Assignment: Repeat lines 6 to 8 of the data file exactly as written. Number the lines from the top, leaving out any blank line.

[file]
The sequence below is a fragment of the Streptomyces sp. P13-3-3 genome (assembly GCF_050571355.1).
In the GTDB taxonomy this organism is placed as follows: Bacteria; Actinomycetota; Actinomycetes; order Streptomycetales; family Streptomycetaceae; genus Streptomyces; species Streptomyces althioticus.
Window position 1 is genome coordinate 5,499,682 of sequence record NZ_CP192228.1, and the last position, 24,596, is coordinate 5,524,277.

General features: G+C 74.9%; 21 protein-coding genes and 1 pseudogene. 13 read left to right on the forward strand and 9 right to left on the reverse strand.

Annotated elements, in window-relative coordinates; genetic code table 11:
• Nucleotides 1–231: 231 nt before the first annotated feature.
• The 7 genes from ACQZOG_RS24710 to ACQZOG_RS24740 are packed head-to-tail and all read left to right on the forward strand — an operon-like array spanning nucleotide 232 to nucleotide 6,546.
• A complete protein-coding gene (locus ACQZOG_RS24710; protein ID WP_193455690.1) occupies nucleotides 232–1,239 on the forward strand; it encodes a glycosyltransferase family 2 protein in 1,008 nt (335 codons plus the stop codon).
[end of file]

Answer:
• Nucleotides 1–231: 231 nt before the first annotated feature.
• The 7 genes from ACQZOG_RS24710 to ACQZOG_RS24740 are packed head-to-tail and all read left to right on the forward strand — an operon-like array spanning nucleotide 232 to nucleotide 6,546.
• A complete protein-coding gene (locus ACQZOG_RS24710; protein ID WP_193455690.1) occupies nucleotides 232–1,239 on the forward strand; it encodes a glycosyltransferase family 2 protein in 1,008 nt (335 codons plus the stop codon).